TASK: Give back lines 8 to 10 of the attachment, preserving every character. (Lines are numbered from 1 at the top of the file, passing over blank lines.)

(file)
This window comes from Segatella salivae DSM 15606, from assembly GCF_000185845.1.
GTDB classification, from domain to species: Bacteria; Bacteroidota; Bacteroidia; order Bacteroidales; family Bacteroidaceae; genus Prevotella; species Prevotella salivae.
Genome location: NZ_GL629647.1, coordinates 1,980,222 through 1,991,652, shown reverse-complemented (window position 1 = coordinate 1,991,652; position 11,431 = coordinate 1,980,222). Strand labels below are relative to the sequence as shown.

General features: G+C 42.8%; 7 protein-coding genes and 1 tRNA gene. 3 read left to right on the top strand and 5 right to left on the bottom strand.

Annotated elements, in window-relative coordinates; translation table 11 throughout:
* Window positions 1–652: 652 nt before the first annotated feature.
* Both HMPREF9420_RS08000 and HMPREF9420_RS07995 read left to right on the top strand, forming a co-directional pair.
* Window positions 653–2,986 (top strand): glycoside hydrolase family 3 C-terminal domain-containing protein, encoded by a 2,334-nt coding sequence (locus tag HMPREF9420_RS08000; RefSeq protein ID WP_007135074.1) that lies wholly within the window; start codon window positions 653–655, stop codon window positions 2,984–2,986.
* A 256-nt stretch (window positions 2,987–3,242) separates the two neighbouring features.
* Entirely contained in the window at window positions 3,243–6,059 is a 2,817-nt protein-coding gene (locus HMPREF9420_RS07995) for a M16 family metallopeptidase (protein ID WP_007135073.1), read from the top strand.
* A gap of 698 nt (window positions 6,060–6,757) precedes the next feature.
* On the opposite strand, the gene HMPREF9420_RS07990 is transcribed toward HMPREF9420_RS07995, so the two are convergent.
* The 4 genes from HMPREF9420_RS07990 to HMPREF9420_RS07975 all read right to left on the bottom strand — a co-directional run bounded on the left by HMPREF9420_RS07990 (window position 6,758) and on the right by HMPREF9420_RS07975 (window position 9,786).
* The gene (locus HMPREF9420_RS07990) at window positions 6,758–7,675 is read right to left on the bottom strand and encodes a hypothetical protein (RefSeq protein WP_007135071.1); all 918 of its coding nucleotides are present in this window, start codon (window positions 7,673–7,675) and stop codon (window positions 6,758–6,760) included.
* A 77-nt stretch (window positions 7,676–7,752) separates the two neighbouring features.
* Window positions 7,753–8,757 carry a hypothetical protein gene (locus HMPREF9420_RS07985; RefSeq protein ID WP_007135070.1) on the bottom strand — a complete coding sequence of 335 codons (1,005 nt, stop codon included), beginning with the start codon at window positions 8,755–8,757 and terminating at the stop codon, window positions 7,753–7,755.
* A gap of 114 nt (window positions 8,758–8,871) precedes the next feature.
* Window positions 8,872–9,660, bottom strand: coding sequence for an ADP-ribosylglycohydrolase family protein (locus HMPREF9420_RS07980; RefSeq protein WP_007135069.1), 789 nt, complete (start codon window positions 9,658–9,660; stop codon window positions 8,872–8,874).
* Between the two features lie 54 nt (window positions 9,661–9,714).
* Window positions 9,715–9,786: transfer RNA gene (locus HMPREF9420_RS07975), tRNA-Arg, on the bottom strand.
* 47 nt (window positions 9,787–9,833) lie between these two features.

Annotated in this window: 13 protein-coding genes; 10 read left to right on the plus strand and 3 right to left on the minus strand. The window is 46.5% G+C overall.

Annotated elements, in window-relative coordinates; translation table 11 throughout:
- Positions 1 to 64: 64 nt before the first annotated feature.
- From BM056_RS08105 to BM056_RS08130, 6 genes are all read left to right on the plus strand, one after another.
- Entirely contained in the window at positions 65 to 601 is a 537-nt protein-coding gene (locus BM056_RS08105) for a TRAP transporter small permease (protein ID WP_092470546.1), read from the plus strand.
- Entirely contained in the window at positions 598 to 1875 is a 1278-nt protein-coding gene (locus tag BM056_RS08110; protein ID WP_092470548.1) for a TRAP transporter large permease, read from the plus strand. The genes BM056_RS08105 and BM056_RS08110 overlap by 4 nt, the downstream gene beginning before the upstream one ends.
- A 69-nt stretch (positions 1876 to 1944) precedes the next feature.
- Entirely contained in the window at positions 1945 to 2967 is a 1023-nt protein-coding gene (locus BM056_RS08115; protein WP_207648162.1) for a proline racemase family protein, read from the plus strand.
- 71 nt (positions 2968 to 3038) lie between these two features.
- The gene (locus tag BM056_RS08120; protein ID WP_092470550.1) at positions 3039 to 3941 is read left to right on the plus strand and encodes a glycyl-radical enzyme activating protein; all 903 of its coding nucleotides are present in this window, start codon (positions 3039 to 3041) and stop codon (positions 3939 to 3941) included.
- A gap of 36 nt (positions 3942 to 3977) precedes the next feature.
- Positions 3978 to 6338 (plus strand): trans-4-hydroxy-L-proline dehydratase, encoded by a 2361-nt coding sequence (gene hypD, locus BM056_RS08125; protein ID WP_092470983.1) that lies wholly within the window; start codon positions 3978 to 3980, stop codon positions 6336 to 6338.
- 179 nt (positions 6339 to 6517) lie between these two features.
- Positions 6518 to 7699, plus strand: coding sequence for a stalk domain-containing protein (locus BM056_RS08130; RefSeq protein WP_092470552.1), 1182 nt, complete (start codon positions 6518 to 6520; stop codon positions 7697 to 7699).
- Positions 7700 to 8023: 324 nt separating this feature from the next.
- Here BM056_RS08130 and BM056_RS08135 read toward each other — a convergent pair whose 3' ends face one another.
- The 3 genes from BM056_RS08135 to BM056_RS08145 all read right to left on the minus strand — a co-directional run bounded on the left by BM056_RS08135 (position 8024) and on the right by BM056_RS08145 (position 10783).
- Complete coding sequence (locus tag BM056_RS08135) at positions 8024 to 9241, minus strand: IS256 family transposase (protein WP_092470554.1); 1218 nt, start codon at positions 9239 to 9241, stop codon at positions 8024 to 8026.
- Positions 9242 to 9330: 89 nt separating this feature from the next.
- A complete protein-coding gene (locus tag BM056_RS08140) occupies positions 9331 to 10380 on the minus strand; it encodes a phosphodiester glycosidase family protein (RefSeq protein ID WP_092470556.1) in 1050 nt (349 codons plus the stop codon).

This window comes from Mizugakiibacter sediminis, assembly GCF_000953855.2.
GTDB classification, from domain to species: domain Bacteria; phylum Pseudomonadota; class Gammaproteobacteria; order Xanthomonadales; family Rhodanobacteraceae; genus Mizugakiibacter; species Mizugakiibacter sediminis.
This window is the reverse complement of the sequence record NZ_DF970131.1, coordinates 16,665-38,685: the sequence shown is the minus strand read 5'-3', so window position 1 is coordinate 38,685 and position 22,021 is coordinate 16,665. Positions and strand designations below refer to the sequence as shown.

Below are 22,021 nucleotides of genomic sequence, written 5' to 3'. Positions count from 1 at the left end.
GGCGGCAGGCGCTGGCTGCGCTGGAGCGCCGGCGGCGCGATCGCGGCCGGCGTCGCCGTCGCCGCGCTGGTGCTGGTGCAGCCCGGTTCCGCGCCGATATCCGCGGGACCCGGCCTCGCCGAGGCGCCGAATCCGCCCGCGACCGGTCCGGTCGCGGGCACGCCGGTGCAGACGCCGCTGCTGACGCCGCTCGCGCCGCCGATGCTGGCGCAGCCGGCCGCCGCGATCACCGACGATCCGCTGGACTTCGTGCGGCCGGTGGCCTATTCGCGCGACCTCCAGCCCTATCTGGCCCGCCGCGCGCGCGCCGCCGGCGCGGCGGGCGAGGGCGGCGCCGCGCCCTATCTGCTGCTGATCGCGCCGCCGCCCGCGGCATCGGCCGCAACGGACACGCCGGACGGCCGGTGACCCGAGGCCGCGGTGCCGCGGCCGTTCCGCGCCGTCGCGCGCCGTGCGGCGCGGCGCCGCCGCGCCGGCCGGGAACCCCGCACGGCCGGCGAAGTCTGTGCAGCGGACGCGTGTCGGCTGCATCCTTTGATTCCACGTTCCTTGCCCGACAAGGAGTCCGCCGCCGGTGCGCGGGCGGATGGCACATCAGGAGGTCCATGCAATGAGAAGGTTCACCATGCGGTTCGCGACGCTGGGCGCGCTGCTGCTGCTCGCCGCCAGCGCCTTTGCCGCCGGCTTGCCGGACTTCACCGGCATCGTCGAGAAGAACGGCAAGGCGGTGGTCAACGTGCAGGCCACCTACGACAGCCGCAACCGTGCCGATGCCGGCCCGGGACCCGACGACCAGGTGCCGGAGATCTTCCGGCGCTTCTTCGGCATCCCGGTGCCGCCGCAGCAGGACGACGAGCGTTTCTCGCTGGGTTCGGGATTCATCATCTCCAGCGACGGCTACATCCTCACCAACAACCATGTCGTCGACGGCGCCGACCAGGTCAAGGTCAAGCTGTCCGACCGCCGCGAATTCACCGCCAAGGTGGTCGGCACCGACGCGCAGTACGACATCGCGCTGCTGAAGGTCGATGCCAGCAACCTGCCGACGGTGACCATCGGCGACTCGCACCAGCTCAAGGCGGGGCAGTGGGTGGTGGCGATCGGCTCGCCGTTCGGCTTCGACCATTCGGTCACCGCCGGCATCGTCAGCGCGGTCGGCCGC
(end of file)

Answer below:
* Window positions 653–2,986 (top strand): glycoside hydrolase family 3 C-terminal domain-containing protein, encoded by a 2,334-nt coding sequence (locus tag HMPREF9420_RS08000; RefSeq protein ID WP_007135074.1) that lies wholly within the window; start codon window positions 653–655, stop codon window positions 2,984–2,986.
* A 256-nt stretch (window positions 2,987–3,242) separates the two neighbouring features.
* Entirely contained in the window at window positions 3,243–6,059 is a 2,817-nt protein-coding gene (locus HMPREF9420_RS07995) for a M16 family metallopeptidase (protein ID WP_007135073.1), read from the top strand.